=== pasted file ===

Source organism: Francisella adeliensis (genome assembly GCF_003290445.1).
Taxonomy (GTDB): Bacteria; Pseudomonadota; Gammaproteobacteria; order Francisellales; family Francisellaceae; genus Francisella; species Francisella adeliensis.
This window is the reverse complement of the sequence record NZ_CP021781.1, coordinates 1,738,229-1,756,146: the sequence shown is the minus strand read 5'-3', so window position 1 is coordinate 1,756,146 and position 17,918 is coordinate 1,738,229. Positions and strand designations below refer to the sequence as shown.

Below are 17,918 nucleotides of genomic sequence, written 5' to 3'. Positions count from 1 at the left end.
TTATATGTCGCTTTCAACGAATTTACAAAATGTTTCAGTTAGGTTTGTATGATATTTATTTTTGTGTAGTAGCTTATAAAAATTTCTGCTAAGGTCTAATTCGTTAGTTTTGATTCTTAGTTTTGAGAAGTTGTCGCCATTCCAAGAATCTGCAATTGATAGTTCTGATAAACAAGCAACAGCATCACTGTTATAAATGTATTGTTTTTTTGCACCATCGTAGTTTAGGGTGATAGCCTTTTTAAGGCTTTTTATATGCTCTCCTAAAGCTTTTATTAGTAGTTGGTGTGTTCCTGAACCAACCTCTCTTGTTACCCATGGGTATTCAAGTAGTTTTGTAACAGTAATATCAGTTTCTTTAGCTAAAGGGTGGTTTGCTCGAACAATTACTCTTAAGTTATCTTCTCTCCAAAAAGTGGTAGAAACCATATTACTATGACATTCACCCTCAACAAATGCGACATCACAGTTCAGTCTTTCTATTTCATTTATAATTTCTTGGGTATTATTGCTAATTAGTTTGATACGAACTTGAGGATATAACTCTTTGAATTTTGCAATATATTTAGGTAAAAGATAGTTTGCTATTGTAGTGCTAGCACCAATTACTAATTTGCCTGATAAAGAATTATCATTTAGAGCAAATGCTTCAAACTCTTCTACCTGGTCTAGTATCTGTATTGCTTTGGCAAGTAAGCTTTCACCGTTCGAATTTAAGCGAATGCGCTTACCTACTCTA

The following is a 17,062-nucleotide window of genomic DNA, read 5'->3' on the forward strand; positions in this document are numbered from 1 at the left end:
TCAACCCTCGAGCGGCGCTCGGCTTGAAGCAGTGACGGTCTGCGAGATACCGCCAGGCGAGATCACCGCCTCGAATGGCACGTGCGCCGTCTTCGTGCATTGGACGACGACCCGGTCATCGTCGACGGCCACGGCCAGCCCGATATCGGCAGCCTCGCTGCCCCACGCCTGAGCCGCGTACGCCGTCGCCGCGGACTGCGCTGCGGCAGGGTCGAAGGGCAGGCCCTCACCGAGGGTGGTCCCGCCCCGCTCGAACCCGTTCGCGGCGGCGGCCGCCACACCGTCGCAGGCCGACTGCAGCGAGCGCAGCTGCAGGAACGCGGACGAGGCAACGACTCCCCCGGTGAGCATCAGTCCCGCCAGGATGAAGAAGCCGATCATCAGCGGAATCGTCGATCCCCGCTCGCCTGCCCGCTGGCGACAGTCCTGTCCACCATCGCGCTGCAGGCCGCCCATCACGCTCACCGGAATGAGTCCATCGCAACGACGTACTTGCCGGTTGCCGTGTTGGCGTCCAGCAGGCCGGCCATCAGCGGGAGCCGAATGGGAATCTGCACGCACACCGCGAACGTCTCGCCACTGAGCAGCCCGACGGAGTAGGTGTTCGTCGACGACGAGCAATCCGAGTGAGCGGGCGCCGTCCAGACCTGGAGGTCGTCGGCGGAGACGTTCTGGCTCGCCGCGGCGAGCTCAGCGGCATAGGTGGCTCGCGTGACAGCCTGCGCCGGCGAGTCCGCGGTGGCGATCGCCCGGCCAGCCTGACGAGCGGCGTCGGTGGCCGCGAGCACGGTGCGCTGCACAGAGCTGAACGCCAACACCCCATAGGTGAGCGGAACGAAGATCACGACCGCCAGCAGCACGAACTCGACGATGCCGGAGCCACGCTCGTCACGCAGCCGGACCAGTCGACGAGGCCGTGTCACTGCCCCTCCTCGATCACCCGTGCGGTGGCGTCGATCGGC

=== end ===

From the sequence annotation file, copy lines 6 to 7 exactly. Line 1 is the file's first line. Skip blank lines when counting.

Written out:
The following is a 17,062-nucleotide window of genomic DNA, read 5'->3' on the forward strand; positions in this document are numbered from 1 at the left end:
TCAACCCTCGAGCGGCGCTCGGCTTGAAGCAGTGACGGTCTGCGAGATACCGCCAGGCGAGATCACCGCCTCGAATGGCACGTGCGCCGTCTTCGTGCATTGGACGACGACCCGGTCATCGTCGACGGCCACGGCCAGCCCGATATCGGCAGCCTCGCTGCCCCACGCCTGAGCCGCGTACGCCGTCGCCGCGGACTGCGCTGCGGCAGGGTCGAAGGGCAGGCCCTCACCGAGGGTGGTCCCGCCCCGCTCGAACCCGTTCGCGGCGGCGGCCGCCACACCGTCGCAGGCCGACTGCAGCGAGCGCAGCTGCAGGAACGCGGACGAGGCAACGACTCCCCCGGTGAGCATCAGTCCCGCCAGGATGAAGAAGCCGATCATCAGCGGAATCGTCGATCCCCGCTCGCCTGCCCGCTGGCGACAGTCCTGTCCACCATCGCGCTGCAGGCCGCCCATCACGCTCACCGGAATGAGTCCATCGCAACGACGTACTTGCCGGTTGCCGTGTTGGCGTCCAGCAGGCCGGCCATCAGCGGGAGCCGAATGGGAATCTGCACGCACACCGCGAACGTCTCGCCACTGAGCAGCCCGACGGAGTAGGTGTTCGTCGACGACGAGCAATCCGAGTGAGCGGGCGCCGTCCAGACCTGGAGGTCGTCGGCGGAGACGTTCTGGCTCGCCGCGGCGAGCTCAGCGGCATAGGTGGCTCGCGTGACAGCCTGCGCCGGCGAGTCCGCGGTGGCGATCGCCCGGCCAGCCTGACGAGCGGCGTCGGTGGCCGCGAGCACGGTGCGCTGCACAGAGCTGAACGCCAACACCCCATAGGTGAGCGGAACGAAGATCACGACCGCCAGCAGCACGAACTCGACGATGCCGGAGCCACGCTCGTCACGCAGCCGGACCAGTCGACGAGGCCGTGTCACTGCCCCTCCTCGATCACCCGTGCGGTGGCGTCGATCGGC